Secretary of State has it wrong on drilling

By Richard Leonetti,

Secretary Bradbury wrote an op-ed piece saying we should not drill for oil. His arguments were riddled with contradictions and some speculation.  He asserts that expanded drilling will increase gasoline demand. Actually increased drilling has no affect on demand but will increase domestic supply or keep it from falling as it is now doing. This in turn would tend to lower costs and help, not “hurt Oregonians”, as he claims. I thought he wanted lower costs?

He also says that we should start now to develop other energy sources that might take 10 years to occur. If it is good to invest now, presumably taxpayer money, for returns in the future it certainly is even more advantageous to start drilling now. Drilling costs the taxpayer nothing and actually reduces taxpayer burdens because the leases are “sold” to prospectors for cold hard cash. They also create new jobs and taxes.

This argument that it will take too long to bring in new oil is very much like the 30 year old saying that there is no sense in saving for retirement now he can just take his chances later that he might win the lottery. Sooner is always better than later.

Lastly his speculation that alternative energy pursuits will create lots of jobs is just that, speculation. We do know, however, that less oil and gas will affect current jobs. Higher natural gas costs drive up the cost of of many products. Farm jobs would be affected by higher fertilizer costs making the product more expensive. Diesel fuel costs affect trucking, rail and airlines making hundreds of products more expensive. This country thrives on cheap transportation to get our products to markets including the ports for export. Not to mention that every barrel of oil and every BTU of gas we produce here does not need to be purchased with US funds sent to foreign countries, some of whom are not our friends.

With environmental safeguards, drilling now is a logical and an economic benefit to us all and we should pursue it.

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1 Response to Secretary of State has it wrong on drilling

  1. Edward says:

    On the point over increasing energy demand, you and Bradbury are both correct. An increase in supply would result in lower prices in the short term, but lower prices would in turn increase demand in the long term. Cheap energy always spurs economic growth but the new larger economy results in a need for more and more energy. Your claim that more drilling only increases supply would only be true if the economy was frozen and static (I assume you support drilling not just as a way to lower energy costs but also to keep the economy growing). Your disagreement with Bradbury seems to be how to get to cheaper energy and whether the type of energy that makes up the supply is important, not over the basics of supply and demand.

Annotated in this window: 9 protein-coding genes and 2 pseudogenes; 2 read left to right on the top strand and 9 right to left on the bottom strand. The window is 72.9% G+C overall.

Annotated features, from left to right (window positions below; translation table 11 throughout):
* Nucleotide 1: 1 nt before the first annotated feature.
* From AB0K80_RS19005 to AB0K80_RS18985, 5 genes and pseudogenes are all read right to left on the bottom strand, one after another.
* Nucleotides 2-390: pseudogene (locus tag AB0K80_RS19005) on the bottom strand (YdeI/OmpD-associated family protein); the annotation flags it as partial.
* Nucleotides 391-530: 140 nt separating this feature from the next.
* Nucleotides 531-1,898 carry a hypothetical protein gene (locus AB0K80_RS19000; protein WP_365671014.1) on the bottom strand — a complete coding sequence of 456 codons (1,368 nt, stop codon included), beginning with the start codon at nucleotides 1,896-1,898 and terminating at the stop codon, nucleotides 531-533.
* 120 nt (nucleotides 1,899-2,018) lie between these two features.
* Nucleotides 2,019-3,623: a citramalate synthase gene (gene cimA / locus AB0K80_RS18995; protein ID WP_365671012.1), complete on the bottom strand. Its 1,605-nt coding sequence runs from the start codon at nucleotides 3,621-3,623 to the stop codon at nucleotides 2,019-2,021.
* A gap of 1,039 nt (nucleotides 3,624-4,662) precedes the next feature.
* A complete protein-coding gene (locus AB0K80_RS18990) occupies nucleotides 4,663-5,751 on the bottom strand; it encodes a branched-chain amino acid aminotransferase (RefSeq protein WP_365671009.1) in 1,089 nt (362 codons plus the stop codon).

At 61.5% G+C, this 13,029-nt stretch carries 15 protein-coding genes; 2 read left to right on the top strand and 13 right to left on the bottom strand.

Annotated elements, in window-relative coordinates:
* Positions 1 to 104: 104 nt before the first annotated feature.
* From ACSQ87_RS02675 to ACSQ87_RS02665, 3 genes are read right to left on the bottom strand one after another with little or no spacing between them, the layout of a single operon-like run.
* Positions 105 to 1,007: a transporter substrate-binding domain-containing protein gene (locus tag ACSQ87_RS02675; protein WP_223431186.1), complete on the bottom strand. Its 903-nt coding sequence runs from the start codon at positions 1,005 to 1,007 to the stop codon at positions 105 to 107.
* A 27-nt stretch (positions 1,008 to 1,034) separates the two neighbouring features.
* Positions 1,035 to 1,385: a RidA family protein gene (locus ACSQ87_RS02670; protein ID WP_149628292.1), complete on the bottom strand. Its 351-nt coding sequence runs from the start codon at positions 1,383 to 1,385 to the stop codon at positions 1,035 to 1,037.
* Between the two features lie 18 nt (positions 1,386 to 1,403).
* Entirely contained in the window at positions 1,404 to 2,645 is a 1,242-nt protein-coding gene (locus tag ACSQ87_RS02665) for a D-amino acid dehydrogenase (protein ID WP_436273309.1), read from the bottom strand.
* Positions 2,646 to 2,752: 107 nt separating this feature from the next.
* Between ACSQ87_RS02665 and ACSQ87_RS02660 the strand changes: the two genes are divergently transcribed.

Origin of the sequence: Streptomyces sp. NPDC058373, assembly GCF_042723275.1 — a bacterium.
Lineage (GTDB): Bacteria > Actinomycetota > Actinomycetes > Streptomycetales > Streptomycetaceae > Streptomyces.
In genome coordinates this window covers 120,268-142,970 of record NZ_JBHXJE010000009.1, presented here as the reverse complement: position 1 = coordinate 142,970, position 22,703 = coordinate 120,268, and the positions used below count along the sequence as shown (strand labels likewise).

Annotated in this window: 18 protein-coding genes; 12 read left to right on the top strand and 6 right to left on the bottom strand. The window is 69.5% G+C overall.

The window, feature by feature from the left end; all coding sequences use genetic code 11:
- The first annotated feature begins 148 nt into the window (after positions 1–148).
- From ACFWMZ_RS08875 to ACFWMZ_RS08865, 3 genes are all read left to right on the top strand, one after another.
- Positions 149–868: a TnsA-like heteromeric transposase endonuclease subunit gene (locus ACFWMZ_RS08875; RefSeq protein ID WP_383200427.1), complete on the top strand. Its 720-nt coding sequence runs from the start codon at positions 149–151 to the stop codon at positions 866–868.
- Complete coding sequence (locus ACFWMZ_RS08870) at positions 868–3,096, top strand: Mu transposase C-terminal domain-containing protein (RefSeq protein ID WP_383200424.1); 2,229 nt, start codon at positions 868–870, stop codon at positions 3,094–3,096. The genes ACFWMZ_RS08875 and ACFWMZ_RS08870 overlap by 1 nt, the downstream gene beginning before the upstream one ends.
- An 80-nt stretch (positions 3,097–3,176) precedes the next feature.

In addition, you seem to falsely equate the granting of a lease to drill with actual drilling. Even if we grant lots of new leases to drill, how do we mandate that drilling actually proceed? There is always a certain amount of overhead and up front cost to any new drilling activity and the market itself will cause oil companies to drill when prices are high. However, as prices come down drilling becomes less profitable and new drilling less likely (that’s how we get the traditional up and down in the markets). New leases, by themselves will not prevent the free market. If you really want long-lasting cheap energy the only way is to artificially tinker with the free market (drilling subsidies, etc.). Are you in favor forcing the hand of oil companies to actually proceed with drilling when the free market doesn’t cause them to? If so you end up not too far away from nationalized energy companies.

    My overall point is that this issue is a lot more complex than you make it sound. If more drilling was the answer, than why haven’t past oil drilling booms solved the problem (because we always need more). So, to say that drilling is the answer now only makes sense in a very short term outlook or in a world with unlimited oil. What do you think the long-term solution to our energy needs is? When does more drilling cease to be sufficient? 10 years? 50 years? Infinity?

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